New Year’s Day is a day for resolutions, often taking the form of freeing ourselves from slavery to addictions, obsessions, and other bad habits. This yearly renewal — through promises to be stronger, healthier, and wiser — celebrates one of the cornerstones of Reform Unitarianism: commitment of character.
AUR strives not to promote false salvation, moral justification, and consolation on the cheap, whether it is the sort of “bow to dogma and your soul will be spared” comfort of many conservative churches or the “I’m okay, you’re okay, nothing we believe really matters” comfort of many liberal churches.
Spiritual peace and strength are not won by reciting a confession or catechism as if they were magic spells, or by impulsively tossing your life over to God like a hot potato, abdicating all responsibility for past wrong-doing.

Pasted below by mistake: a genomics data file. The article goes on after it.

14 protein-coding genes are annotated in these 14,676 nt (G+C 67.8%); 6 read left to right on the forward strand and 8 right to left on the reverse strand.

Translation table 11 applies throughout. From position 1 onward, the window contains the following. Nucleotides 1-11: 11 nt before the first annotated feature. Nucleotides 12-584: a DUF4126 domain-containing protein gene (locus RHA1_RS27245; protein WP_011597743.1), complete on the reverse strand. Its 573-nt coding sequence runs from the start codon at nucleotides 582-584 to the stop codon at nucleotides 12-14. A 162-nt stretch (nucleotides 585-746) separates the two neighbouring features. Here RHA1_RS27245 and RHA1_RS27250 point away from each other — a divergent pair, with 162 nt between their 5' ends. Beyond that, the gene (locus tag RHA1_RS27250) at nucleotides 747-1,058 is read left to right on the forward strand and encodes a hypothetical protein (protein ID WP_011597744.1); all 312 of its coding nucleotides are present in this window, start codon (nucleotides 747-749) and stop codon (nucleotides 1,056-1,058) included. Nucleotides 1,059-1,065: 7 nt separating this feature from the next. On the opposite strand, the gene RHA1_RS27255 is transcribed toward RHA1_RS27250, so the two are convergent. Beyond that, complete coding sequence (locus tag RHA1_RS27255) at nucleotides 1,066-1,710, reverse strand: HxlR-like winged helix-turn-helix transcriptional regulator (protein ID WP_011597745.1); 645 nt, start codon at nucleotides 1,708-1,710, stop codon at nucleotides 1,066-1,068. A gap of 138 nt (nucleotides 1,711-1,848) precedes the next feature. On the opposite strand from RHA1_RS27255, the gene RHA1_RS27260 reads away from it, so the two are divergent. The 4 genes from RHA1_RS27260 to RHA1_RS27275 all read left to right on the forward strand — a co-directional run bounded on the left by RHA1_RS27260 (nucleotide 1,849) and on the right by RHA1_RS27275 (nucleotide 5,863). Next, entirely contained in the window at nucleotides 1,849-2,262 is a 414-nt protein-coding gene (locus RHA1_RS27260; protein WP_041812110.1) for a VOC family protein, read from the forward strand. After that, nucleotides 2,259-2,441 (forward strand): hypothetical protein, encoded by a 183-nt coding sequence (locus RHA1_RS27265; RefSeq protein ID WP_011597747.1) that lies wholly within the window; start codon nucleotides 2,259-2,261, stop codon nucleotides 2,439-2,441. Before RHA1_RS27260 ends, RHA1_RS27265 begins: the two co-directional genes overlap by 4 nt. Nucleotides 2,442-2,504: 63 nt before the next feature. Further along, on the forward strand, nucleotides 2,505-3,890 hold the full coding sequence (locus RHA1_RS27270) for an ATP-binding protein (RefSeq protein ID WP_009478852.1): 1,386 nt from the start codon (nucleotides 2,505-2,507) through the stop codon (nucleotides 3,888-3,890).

Nor is spiritual peace achieved through conflict-averse relativism or laissez-faire creedlessness, what Unitarian theologian James Luther Adams described unflatteringly as “religion you can’t flunk.”
Peace, strength, and freedom are achieved only through a resolute struggle, by committing one’s character to moral growth and accepting a higher Good beyond one’s desires and instincts. New Year’s Day, what we call Resolution Day, provides a unique opportunity to stamp these commitments into our memory at the turning of the calendar.